marriage

The Indiana Attorney General’s office says it hasn’t decided whether to appeal a ruling allowing atheist leaders to solemnize marriages in the state.  That’s despite the group that brought the lawsuit – atheist group Center for Inquiry – announcing its victory Thursday.  Still, CFI Executive Director Reba Boyd Wooden still says she’s ready to perform marriages.

A U-S District judge has ruled against atheist organization the Center for Inquiry in its bid to strike down Indiana’s marriage statute as unconstitutional.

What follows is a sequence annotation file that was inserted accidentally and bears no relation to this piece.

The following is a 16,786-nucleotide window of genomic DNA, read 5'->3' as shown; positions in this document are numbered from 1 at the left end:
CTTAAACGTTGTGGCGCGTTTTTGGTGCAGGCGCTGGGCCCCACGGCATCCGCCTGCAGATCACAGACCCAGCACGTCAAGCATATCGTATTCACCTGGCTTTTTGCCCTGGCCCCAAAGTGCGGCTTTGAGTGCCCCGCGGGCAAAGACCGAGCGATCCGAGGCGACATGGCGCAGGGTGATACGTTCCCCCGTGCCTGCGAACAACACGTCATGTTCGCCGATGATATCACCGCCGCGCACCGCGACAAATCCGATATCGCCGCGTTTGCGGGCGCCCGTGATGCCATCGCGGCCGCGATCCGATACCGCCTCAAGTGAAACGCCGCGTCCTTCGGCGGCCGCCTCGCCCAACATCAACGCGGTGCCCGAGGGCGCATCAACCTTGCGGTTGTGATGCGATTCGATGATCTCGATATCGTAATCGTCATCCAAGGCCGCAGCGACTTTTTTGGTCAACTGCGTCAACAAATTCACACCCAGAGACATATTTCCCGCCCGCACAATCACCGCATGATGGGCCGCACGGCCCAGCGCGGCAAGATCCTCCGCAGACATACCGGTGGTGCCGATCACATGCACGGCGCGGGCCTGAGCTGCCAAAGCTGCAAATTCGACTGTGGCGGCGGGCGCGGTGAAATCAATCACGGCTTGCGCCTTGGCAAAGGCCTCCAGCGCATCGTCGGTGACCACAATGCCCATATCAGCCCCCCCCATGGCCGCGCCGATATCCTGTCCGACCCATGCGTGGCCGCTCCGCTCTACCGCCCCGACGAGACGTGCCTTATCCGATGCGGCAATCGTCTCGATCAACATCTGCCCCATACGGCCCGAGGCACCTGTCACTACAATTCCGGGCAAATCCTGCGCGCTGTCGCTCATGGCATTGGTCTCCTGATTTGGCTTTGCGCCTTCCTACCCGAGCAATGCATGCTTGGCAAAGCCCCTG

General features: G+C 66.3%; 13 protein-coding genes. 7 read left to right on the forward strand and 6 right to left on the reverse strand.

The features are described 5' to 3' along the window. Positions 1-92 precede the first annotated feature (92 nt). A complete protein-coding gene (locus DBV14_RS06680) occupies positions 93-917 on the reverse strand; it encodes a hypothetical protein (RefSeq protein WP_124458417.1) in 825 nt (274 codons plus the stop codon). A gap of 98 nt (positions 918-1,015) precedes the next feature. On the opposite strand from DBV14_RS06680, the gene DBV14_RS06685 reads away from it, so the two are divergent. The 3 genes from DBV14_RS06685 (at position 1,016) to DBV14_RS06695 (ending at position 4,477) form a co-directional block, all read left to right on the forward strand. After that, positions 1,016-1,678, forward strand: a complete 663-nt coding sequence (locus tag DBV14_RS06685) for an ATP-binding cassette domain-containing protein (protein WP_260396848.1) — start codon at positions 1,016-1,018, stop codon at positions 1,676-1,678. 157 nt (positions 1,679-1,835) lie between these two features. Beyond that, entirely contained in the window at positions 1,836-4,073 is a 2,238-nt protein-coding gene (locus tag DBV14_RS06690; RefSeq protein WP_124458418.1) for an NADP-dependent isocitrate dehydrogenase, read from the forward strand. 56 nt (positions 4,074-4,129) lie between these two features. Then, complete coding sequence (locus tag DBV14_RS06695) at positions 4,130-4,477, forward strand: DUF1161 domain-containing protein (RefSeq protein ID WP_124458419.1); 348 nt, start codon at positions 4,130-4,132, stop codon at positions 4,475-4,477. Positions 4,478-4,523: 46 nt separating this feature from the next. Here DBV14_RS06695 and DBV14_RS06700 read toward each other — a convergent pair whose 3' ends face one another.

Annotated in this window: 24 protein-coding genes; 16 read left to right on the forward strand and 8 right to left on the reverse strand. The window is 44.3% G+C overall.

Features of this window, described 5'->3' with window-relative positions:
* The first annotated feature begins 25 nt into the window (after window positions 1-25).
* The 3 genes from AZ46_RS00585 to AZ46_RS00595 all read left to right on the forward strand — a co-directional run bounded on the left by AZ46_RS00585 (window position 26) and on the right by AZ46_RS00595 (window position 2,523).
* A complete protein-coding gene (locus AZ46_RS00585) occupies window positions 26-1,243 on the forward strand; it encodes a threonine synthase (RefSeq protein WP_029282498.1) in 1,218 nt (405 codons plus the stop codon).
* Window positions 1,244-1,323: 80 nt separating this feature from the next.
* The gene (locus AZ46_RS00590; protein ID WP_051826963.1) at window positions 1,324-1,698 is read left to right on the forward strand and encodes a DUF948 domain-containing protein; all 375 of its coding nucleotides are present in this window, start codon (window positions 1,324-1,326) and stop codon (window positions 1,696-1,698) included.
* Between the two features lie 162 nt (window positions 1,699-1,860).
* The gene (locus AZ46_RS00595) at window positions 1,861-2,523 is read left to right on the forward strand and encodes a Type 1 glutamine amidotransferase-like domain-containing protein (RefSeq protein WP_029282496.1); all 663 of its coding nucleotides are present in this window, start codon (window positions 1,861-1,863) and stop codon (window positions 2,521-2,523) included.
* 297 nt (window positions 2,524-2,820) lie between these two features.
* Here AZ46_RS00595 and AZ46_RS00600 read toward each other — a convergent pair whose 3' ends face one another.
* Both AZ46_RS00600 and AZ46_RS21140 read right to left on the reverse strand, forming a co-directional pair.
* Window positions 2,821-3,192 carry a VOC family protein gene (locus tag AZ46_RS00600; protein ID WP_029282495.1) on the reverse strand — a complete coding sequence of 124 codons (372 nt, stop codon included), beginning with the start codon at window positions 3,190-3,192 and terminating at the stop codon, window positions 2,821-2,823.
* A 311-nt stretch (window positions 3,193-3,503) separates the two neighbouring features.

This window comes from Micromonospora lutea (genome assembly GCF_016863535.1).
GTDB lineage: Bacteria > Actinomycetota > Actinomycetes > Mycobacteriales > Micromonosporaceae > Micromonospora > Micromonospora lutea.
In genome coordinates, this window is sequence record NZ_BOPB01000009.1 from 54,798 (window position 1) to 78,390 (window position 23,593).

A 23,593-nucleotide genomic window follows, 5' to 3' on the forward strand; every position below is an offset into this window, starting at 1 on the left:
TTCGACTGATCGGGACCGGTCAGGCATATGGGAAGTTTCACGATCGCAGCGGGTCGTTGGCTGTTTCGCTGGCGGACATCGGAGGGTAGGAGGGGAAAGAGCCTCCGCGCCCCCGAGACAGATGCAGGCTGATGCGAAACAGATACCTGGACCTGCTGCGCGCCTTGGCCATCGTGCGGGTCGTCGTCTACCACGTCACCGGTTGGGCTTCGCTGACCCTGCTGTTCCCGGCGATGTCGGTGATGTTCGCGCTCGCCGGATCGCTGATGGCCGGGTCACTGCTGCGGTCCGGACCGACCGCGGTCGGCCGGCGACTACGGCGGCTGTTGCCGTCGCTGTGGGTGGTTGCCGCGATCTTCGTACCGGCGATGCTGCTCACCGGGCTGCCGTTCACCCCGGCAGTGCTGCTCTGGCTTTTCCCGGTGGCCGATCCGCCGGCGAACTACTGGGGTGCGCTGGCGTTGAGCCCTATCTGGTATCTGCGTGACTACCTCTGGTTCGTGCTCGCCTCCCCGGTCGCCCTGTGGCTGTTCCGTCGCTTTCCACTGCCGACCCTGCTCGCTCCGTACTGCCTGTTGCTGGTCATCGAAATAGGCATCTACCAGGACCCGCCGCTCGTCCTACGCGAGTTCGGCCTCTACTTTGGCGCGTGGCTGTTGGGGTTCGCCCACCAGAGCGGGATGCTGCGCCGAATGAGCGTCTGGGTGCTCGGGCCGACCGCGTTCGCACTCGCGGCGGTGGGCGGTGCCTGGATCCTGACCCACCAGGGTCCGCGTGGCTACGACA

Marriage in Indiana is a two-step process: receiving a marriage license and making the marriage official.  The state’s marriage statute specifies who can perform that second step – the clergy of any religious group and certain government officials like mayors and judges.